California ISO calls for load shedding
With electric reserves projected to fall below 5%, the California Independent System Operator declared a Stage 2 power emergency Monday afternoon and called upon utility companies to ask interruptible load customers to shed 740 Mw of electricity demand.
With electric reserves projected to fall below 5%, the California Independent System Operator declared a Stage 2 power emergency Monday afternoon and called upon utility companies to ask interruptible load customers to shed 740 Mw of electricity demand.The alert is in effect from 3-8 p.m. PST.
The forecasted consumption of electricity is expected to exceed 42,675 Mw, reflecting a return to triple digit temperatures in parts of the state and higher than expected demand on the power grid. Earlier, the ISO called for voluntary cutbacks in power use and said it was requesting up to 2,000 Mw in supplemental energy bids to make up for projected operating deficiencies.
After a brief respite, hot temperatures returned to the state Friday, when the ISO issued the last Stage 2 alert and asked utilities to drop 500 Mw of interruptible load. Customers, primarily industrial and commercial businesses, agree to reduce the amount of power they use in exchange for lower rates.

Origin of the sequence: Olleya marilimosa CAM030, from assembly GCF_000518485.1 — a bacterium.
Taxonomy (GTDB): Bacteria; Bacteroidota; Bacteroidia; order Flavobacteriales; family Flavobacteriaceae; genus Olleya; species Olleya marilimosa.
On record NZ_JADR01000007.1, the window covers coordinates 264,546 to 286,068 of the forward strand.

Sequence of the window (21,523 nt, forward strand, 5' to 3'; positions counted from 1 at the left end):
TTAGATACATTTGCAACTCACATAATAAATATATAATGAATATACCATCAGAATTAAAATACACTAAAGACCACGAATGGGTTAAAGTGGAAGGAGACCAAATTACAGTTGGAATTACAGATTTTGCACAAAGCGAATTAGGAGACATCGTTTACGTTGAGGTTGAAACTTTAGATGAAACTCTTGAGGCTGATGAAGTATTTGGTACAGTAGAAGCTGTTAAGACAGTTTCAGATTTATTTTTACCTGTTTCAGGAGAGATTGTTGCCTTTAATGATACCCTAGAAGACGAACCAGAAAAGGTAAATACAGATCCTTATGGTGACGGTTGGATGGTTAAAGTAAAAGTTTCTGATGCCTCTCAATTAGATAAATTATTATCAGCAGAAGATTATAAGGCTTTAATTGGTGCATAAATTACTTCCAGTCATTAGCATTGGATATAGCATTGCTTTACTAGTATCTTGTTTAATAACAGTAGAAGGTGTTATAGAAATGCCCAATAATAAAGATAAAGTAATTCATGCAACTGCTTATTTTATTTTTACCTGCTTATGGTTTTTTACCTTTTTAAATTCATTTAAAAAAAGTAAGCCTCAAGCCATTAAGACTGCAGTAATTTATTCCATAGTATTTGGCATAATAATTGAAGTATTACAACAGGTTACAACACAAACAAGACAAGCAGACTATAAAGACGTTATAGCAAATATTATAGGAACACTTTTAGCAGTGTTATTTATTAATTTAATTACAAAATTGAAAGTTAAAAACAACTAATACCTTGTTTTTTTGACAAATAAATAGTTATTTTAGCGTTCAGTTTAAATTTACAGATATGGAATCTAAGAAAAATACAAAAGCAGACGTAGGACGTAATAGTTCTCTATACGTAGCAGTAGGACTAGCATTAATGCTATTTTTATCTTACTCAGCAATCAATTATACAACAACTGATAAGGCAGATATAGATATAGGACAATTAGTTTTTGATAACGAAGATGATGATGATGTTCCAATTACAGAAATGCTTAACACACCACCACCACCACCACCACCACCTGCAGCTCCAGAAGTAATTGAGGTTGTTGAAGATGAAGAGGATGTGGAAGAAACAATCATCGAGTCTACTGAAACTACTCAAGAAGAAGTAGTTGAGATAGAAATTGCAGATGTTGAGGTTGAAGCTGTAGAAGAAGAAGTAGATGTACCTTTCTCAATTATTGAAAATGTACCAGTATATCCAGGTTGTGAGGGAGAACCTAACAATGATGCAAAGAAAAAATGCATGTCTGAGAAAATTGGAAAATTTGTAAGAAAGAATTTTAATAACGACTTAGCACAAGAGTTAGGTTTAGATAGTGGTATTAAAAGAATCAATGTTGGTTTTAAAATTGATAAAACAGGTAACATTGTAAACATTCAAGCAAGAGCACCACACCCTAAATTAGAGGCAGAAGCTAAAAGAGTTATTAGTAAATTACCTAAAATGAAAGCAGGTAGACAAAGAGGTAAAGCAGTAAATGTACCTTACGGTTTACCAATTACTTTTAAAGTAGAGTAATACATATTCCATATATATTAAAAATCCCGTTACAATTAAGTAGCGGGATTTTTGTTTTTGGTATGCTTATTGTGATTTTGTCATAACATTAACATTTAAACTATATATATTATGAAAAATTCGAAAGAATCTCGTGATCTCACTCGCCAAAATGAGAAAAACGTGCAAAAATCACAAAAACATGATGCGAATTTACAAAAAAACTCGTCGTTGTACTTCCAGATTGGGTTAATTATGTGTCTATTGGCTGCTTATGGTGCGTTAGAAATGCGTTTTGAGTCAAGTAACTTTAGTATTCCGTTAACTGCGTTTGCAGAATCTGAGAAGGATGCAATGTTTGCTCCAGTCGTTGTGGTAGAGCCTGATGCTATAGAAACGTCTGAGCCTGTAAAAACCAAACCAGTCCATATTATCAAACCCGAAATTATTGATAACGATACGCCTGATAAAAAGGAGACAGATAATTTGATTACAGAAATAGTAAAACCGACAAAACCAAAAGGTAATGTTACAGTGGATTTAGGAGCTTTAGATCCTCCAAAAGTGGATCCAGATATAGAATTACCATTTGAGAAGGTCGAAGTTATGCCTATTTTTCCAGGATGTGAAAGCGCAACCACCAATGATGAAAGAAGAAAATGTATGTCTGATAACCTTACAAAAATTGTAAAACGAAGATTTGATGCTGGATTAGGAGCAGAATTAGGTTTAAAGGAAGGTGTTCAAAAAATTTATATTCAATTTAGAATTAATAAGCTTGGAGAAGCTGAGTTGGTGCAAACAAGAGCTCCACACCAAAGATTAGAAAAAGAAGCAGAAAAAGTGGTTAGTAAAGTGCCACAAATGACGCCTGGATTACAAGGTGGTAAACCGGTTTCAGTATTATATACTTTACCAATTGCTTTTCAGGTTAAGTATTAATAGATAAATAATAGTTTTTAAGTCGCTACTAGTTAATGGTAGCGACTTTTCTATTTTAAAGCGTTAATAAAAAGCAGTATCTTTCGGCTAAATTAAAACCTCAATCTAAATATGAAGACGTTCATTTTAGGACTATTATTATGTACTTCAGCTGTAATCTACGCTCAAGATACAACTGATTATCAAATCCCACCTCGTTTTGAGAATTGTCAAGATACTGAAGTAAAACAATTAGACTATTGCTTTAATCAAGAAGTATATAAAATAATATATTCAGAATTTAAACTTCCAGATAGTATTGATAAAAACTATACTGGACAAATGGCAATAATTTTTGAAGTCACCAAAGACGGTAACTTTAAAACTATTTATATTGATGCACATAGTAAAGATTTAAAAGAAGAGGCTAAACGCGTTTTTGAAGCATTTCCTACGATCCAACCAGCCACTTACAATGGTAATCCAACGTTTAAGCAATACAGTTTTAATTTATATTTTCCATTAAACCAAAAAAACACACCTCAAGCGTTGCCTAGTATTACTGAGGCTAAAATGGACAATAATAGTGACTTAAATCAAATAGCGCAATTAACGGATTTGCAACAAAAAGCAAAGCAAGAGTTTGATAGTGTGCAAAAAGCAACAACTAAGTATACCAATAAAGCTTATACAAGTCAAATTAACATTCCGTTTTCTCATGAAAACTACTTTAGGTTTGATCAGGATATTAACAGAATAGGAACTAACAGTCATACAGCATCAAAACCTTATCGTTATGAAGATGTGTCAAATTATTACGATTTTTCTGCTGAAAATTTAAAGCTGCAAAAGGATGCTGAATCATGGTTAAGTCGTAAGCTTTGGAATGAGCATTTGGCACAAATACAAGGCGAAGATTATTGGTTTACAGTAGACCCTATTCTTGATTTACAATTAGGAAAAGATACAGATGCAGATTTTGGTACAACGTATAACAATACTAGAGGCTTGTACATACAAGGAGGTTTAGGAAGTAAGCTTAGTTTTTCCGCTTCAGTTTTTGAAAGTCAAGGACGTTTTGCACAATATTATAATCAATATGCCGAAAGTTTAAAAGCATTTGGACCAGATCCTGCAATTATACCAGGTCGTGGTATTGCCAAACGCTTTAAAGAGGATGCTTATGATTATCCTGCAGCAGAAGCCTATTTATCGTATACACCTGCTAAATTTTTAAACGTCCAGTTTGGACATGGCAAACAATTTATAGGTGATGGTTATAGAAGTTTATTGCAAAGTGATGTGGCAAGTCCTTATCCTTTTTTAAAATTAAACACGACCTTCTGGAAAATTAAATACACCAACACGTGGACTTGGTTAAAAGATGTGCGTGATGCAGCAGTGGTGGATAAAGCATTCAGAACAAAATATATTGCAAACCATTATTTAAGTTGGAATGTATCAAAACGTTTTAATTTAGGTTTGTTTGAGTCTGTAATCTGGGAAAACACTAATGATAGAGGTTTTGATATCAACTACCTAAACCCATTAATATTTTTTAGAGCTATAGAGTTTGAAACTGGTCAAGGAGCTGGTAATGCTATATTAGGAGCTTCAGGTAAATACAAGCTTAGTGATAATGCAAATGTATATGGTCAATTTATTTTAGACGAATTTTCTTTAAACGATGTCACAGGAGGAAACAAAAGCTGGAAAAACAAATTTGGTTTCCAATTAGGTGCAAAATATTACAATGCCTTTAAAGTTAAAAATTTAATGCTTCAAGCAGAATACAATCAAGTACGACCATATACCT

Meanwhile, the Associated Press reported the second of two major power lines knocked out by wildfires in Montana returned to service Saturday. Both lines were knocked out on Wednesday when carbon in the smoke from the wildfires caused them to short circuit.
The lines transmit power from the Colstrip coal-fired power plant in eastern Montana to the west coast. The outage occurred on a section between substations at Broadview and Garrison, Mont. Although both lines are now back in operation, a BPA spokesman would not comment on how much electricity they were carrying on Monday. Each line has a capacity of 2,000 Mw.
He added that the intertie line connecting the Pacific Northwest to California, which has a total capacity of 7,000 Mw, was in "good order."